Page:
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‘To Live And Die in L.A.’ 4K UHD (review)

Kino Lorber

William Friedkin followed the one-two punch of The French Connection (1971) and The Exorcist (1973) with Sorcerer (1977), a remake of Clouzot’s The Wages of Fear, that while being excellent had the misfortune of coming out the same day as Star Wars and costing two studios a monumental amount of money.

Following that, he made the subversive thriller Cruising (1980) about a serial killer in the New York pre-AIDS gay scene sandwiched between two light comedies to keep up his reputation as a filmmaker who could deliver projects on time and budget.

By 1984, Friedkin had decided it was time to get back to the kinds of projects that had made him one of the hottest properties in Hollywood.

He was given a manuscript by former Secret Service Agent Gerald Petievich called To Live and Die in L.A. about Secret Service agents chasing down counterfeiters.

In the story Friedkin found the two thematic elements that always drew him to procedural work: authenticity and subtext that the cops and the criminals they chased had more in common than either would care to admit.

What makes To Live and Die in L.A. more than just a retread of Friedkin’s early work is likewise twofold: Friedkin abandons the pseudo-documentary raw feeling The French Connection and The Exorcist and develops a brilliant, sun-baked, style of Los Angeles in the mid-80’s that is utterly indelible.

Supported by a moody synth-pop soundtrack from Wang Chung (Yes, that Wang Chung) the film becomes a visual battleground between the grounded verisimilitude of William Petersen’s Chance and the tortured style of Willem Dafoe’s tortured counterfeiter/artist Rick Masters.

Secondly, while Popeye Doyle and Father Karras were complicated protagonists, To Live and Die in L.A. raises the stakes even further by giving us the aforementioned Special Agent Richard Chance (William Petersen). Motivated by revenge for the death of his mentor (Michael Greene) at the hands of a young, volatile, counterfeiter Rick Masters (Willem Dafoe).

Chance as his name suggests has a reputation for reckless, risk-taking behavior. We see Chance and we think, “Ah, we know him. The loose cannon, the cop who gets things done.”

However, in Chance’s case his risk-taking, impulsive, behavior does not cover a heart of gold or an obsession with doing the right thing but a moral absence. He is man without conscience or soul: freely using an informant for sex and information without care to whether she lives or dies; pushing his straight-laced partner Vukovich (John Pankow) on increasingly large lapses of protocol and safety and using any tactic to bend him to his will; and finally executing a heist of his own when red tape threatens to cut short his sting operation on Masters.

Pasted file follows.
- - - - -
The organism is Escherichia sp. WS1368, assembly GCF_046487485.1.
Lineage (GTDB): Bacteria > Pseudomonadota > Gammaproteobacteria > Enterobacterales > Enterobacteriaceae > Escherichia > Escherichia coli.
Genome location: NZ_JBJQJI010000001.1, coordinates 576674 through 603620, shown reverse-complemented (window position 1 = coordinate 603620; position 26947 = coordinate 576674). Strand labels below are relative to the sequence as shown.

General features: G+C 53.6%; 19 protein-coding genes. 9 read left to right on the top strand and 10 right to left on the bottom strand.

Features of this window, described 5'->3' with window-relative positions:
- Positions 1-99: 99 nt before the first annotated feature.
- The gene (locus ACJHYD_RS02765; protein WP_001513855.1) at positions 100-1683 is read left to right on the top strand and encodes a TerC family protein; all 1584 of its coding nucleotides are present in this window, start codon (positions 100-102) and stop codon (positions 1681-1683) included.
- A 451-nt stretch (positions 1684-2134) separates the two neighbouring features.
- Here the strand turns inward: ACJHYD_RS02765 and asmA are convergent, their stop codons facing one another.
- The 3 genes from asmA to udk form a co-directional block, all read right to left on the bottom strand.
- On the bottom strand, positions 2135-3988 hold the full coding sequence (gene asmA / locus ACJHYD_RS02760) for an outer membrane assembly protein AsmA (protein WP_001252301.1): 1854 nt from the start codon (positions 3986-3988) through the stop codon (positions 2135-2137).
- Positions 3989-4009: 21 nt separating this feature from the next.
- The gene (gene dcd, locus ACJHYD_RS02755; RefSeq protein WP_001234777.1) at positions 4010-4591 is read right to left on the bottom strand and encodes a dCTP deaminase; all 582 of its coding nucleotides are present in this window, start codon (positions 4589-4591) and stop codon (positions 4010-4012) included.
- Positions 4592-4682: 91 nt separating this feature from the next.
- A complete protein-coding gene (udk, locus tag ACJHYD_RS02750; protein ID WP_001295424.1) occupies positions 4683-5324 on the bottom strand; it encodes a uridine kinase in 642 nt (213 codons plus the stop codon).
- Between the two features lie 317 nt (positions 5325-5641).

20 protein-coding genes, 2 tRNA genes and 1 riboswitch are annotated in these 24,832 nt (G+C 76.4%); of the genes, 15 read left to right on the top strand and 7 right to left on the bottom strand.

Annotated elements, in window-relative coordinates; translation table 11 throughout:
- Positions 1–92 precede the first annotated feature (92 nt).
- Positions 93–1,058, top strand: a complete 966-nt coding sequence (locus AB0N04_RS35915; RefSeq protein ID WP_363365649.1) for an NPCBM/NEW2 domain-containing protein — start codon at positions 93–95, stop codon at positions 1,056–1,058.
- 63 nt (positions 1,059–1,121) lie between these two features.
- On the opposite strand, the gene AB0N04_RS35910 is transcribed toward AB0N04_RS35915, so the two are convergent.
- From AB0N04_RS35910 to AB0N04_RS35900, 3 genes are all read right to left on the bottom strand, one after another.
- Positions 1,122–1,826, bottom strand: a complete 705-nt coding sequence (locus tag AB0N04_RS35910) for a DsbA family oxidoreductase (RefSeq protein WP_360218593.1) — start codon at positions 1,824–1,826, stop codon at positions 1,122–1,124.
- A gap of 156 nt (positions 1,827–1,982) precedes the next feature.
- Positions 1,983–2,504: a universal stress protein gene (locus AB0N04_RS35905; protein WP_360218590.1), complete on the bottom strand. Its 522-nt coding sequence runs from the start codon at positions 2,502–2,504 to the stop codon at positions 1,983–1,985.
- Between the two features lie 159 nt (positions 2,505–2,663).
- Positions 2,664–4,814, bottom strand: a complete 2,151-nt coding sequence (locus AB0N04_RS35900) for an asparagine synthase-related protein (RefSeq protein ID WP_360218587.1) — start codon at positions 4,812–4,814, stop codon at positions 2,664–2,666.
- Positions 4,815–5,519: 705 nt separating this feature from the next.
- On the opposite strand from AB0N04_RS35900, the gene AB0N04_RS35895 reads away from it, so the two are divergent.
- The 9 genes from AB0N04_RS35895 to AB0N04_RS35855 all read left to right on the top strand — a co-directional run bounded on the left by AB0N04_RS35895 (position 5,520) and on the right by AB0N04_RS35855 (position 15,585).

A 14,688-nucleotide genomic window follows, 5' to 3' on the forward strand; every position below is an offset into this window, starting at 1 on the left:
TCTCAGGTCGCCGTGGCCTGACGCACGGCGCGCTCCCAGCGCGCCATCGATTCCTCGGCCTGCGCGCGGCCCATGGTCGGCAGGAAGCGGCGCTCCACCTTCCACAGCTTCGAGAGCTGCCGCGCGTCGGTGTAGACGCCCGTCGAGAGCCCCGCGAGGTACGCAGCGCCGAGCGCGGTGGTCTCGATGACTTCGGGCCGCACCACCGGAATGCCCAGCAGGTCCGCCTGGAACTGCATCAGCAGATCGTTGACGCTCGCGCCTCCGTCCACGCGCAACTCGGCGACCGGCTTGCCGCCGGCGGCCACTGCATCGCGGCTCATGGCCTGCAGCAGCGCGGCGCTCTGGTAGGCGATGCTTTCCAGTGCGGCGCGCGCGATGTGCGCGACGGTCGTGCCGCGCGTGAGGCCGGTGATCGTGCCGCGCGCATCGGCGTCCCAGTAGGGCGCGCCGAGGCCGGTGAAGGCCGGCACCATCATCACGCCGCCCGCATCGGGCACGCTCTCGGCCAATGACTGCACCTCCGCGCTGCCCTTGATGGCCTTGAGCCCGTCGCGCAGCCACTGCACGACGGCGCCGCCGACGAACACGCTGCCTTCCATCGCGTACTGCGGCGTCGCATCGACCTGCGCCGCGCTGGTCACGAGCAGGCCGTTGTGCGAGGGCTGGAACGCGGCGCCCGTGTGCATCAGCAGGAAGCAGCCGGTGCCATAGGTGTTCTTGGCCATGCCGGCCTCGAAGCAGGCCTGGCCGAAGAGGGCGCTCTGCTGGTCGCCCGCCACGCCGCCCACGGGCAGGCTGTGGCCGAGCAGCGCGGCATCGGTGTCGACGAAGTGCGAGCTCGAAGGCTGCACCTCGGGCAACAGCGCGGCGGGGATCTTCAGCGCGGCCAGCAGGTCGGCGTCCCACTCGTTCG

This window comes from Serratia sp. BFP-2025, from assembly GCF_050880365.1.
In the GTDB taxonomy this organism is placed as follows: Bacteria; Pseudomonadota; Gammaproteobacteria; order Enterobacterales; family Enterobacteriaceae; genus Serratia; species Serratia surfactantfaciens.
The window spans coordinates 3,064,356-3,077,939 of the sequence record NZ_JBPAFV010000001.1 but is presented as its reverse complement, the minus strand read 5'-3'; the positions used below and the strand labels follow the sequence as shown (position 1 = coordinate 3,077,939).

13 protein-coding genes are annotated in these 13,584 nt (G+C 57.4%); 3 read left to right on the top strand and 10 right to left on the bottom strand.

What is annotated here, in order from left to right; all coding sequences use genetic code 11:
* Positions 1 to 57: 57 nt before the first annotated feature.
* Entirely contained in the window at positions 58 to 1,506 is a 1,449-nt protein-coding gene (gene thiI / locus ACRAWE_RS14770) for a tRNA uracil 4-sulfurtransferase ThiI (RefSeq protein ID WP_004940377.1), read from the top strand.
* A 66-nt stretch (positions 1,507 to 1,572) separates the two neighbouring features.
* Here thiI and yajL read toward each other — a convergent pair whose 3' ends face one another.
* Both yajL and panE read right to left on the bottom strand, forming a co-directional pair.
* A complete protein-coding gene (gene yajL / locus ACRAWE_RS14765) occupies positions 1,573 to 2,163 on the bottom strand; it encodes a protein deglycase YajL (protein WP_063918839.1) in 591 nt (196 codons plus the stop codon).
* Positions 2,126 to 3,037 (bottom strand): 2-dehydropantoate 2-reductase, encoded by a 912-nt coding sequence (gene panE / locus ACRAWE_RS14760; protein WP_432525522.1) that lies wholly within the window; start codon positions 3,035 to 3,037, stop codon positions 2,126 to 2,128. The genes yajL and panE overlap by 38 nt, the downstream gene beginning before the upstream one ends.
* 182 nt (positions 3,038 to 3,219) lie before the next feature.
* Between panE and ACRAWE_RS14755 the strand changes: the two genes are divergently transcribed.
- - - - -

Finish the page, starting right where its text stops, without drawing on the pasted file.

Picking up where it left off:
There is no moral excellence and desire to see the truth or need to put the world right such as may drive many complicated and ambiguous detectives there is the only the need to see what he can get away with– how far he can tug at the world’s rope before the world tugs back because in everything Chance does he is looking to die, without being aware that that’s what is driving him.

Where a more conventional film would have Chance realize and overcome this, Friedkin instead depicts Chance (and the soul erosion that comes from operating as he does, outside the normal world) as continually seductive, corrupting, and contagious. There is no return to normalcy at the end of To Live and Die in L.A. the pawns and pieces have merely shuffled until the next game begins.

Opposing Chance is Rick Masters, and he is an antagonist worthy of the film. Dafoe lends Masters a moody, restless, quality. He creates fake money to finance his real visual art, he burns the art he makes because it can never live up to his own ideal of perfection that he has imbued into the craft of counterfeiting money. Masters’ search for excellence even as he has already been consumed into the violent, heartless, and criminal world he has chosen lends him a tragic subtext. He’s like a man who has sold his soul long ago and now cannot believe how little he let it go for.

He’s surrounded by kept women who don’t love him, lawyers and clients who will try and kill him and at the drop of a hat, he is so far from the authenticity he needs to express himself that he can never return. He cannot love his art, as good as it may be, because he recognizes it as the work of a soulless man, and so his only real satisfaction, like Chance, comes from being good at what he does. They have not been subsumed into their jobs, they are using their jobs to fill the holes where their humanity has been amputated.

This stunning 4K UHD Blu-ray release includes an audio commentary track.  Also included is a 4K Blu-ray restoration which features the same commentary track as well as several archival featurettes, a deleted scene and an alternate ending.  Also included a radio spot and trailer.

Between these two poles a number of great character actors are bounced: John Tuturro, Gary Cole, Dean Stockwell. All of them playing out their parts in the corrupt and illusory world of pink pastel and red blood that To Live and Die in L.A. depicts.

This is one of the greatest American crime films, and you owe it yourself to see it, even if you’re not a fan of the genre.

This review is dedicated to the memory of director William Friedkin.

Director William Friedkin discusses an upcoming scene with star William Petersen, on one of forty-seven different locations featured in To Live and Die in L.A. Still photographer: Jane O’Neal © Metro-Goldwyn-Mayer Studios/image via


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